The fatwa against Nusrat Jahan has left the citizens boggled. Even though the secular liberals are strangely mum about it, the real feminists, preaching women equality regardless of the religion have come out to be extremely perturbed. A further dig into this extremely biased degree has revealed a stream of past fatwas, each more bizarre than the other. The Darul Uloom Deoband, clerics of which issued the fatwa against Nusrat Jahan, has been on the forefront of issuing bizarre fatwas against women.
Nusrat Jahan, a TMC MP from Basirhat has recently married a Kolkata based Jain businessman. During her introductory speech in the Parliament, Nusrat had donned the newlywed Hindu wife attrite consisting of a bindi, sindur and mangalsutra. Darul Uloom had taken great offence in this and had issued a fatwa condemning the marriage.
Mufti Asad Qazmi, the chief cleric of Jamia-Sheikh- Ul-Hind Madrassa in Deoband said that she has violated Islam as a Muslim can marry a Muslim only. He stated, “We do not recognize such marriages.”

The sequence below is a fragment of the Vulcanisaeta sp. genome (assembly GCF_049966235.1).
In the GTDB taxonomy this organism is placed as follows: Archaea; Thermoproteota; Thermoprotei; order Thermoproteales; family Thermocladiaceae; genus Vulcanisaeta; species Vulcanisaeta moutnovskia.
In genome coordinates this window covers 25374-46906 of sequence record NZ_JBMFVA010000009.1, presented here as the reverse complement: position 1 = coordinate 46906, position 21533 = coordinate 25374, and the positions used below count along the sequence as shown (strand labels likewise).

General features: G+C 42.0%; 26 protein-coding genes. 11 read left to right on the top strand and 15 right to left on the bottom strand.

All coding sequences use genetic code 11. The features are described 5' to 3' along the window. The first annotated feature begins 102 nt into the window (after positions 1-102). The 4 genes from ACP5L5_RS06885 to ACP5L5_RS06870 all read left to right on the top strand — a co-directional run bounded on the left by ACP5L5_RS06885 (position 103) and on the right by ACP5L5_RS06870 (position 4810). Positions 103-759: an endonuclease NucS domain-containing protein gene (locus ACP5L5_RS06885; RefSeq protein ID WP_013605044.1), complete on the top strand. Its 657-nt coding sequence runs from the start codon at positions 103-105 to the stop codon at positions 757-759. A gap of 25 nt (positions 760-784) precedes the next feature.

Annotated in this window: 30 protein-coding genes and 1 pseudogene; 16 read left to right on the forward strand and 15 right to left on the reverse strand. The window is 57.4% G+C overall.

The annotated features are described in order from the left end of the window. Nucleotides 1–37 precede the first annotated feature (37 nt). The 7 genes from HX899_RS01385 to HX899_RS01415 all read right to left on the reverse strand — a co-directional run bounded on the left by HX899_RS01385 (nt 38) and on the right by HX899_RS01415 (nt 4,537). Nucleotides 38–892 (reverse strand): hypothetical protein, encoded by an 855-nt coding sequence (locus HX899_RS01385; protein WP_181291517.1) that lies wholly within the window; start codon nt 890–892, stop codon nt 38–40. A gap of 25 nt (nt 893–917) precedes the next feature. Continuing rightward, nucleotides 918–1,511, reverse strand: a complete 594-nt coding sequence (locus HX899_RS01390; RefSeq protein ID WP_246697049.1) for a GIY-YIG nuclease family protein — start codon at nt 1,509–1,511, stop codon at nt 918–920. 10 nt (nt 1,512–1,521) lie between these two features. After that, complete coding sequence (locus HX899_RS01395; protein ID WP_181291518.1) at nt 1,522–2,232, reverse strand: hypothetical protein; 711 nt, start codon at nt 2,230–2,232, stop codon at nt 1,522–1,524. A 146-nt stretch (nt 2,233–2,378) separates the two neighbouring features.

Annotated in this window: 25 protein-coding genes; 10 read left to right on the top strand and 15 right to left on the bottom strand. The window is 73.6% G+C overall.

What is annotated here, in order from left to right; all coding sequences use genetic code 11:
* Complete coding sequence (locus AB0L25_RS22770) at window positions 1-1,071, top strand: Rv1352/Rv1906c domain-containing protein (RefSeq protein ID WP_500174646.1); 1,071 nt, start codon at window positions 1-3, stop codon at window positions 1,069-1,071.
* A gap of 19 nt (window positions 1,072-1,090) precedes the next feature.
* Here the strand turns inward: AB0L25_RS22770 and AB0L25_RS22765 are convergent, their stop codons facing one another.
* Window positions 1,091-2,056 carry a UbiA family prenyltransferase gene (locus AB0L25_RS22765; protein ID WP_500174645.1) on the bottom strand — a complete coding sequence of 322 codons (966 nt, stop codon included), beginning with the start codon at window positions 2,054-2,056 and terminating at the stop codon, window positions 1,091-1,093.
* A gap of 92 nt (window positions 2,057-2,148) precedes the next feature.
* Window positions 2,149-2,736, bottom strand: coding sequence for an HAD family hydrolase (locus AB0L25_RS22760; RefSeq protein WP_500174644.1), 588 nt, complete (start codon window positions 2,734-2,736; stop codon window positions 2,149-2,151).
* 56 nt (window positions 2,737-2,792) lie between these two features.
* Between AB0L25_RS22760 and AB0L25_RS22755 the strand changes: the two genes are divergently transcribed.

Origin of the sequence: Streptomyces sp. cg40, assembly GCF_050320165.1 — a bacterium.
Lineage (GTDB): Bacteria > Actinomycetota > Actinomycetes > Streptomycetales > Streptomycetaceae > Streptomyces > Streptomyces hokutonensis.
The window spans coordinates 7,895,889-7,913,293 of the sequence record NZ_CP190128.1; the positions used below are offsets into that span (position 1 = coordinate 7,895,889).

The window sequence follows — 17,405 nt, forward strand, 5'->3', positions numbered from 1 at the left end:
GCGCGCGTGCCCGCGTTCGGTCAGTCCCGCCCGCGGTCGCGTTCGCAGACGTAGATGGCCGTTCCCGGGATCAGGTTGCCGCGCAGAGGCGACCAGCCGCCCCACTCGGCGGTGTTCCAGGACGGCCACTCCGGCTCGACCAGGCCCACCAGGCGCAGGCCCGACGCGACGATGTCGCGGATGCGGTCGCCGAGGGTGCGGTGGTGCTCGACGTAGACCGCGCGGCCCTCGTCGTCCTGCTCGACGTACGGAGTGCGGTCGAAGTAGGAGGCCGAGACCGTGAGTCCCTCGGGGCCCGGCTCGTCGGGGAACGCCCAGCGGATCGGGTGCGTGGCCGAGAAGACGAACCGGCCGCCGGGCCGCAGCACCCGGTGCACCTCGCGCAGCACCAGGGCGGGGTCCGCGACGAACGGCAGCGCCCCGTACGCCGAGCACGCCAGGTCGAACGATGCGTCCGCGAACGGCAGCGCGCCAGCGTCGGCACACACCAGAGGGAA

Nusrat Jahan hasn’t changed her religion, and according to the constitutional provisions, inter-religious marriage is permissible and recognized under law. It is however strange that the Deoband seminary is suddenly having problems with this arrangement when a number of Muslim men marry Hindu women and even force them to convert to Islam in the name of “love jihad”. That isn’t an issue for them but if the same is done by a woman, they seem to have objections.
In the past, Deoband seminary has received a lot of criticism on their previous fatwas, the most prominent one being when they told women to not work outside their homes. The fatwa read, ‘It is unlawful for Muslim women to do job in government or private institutions where men and women work together and women have to talk with men frankly and without veil.’